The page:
Lead in kids' blood linked with behavioral and emotional problems (7/12/2014)

Emotional and behavioral problems show up even with low exposure to lead, and as blood lead levels increase in children, so do the problems, according to research funded by the National Institute of Environmental Health Sciences, part of the National Institutes of Health. The results were published online June 30 in the journal JAMA Pediatrics. ...> Full Article


Children born to women after fertility treatment at greater risk of psychiatric disorders (7/11/2014)

Children born to women with fertility problems have a higher risk of psychiatric disorders than naturally conceived children. The increase in risk was described as 'modest' by researchers from Denmark, but was found to persist throughout childhood and into young adulthood. ...> Full Article


Young teens who receive sexts are 6 times more likely to report having had sex (7/10/2014)

A study provides new understanding of the relationship between 'sexting' and sexual behavior in early adolescence, contributing to the ongoing conversation about whether sexually explicit text messaging is a risk behavior or just a technologically enabled extension of normal teenage flirtation. The latest research found that among middle school students, those who reported receiving a sext were six times more likely to also report being sexually active. ...> Full Article


Kids who know unhealthy food logos more likely to be overweight (7/9/2014)

The more a child is familiar with logos and other images from fast-food restaurants, sodas and not-so-healthy snack food brands, the more likely the child is to be overweight or obese. ...> Full Article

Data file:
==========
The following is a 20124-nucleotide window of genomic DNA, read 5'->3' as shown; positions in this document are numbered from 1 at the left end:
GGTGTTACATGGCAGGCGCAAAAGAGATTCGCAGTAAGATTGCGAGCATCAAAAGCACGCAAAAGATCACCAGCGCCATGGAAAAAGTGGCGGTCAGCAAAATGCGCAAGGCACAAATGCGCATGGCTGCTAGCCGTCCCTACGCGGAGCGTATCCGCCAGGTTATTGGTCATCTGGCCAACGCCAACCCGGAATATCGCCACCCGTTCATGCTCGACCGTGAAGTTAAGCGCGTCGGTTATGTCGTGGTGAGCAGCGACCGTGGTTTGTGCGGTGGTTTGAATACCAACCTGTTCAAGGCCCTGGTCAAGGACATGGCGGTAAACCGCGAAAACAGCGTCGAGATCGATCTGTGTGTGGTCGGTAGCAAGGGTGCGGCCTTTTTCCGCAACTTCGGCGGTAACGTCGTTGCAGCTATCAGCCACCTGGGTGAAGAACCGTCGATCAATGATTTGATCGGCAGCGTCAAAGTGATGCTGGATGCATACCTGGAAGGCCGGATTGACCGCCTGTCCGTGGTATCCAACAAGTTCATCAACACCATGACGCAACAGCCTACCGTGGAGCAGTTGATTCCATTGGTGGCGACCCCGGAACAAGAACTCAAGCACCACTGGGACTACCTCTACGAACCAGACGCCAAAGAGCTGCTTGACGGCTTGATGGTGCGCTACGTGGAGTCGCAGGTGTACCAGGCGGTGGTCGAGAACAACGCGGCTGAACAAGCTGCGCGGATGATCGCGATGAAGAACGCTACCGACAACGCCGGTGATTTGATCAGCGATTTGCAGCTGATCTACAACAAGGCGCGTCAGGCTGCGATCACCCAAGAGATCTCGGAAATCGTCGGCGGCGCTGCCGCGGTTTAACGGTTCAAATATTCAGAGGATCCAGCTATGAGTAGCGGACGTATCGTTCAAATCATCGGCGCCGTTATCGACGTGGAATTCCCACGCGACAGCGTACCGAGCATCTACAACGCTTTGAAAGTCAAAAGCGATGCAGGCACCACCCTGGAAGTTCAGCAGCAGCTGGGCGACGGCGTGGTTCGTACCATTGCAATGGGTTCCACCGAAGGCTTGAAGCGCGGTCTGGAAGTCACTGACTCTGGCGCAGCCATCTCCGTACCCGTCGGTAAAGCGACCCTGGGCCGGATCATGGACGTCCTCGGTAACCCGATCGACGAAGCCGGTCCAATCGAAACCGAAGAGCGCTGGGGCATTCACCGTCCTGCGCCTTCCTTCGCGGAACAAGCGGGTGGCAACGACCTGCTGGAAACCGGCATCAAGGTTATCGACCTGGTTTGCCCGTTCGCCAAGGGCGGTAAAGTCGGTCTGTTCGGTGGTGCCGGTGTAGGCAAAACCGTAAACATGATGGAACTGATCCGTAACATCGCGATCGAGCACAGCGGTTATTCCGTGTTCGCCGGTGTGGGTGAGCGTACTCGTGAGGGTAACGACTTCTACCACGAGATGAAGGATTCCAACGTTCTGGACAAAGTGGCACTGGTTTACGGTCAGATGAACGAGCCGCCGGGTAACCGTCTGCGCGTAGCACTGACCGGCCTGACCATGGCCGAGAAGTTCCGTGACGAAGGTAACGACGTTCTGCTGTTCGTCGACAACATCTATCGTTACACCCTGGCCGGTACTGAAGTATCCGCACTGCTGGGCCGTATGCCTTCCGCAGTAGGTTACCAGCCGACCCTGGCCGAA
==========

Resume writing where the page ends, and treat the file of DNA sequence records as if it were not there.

'Unhealthy' food/drinks have starring role in kids' TV programs (7/8/2014)

Unhealthy food and drinks are common in kids' TV programs broadcast in England and Ireland, and frequently portrayed in a positive light, reveals research published online in Archives of Disease in Childhood. ...> Full Article


Do probiotics help kids with stomach bugs? (7/7/2014)

Do probiotics help kids with stomach bugs?To better understand probiotics' capabilities, researchers at Washington University School of Medicine in St. Louis are leading a nationwide clinical trial to determine whether one of the most commonly used probiotics can safely and effectively treat infants and toddlers suffering from acute gastroenteritis, otherwise known as stomach virus or 'stomach flu.' ...> Full Article


Downside to disaster relief: Why do photos of attractive children backfire? (7/2/2014)

When it comes to asking a stranger for help, being young, pretty, and the opposite sex greatly improve your odds. But when it comes to children suffering from the likes of natural disaster, poverty, or homelessness, a new study in the Journal of Consumer Research reveals that less attractive children receive more help than their cuter counterparts. ...> Full Article


Helpful bouncing babies show that moving together to music builds bonds (7/1/2014)

Researchers have shown that moving to music in time with others boosts the altruistic behavior of babies who have barely learned to walk. ...> Full Article


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New study examines the effect of timing of folic acid supplementation during pregnancy

Full-day preschool linked with increased school readiness compared with part-day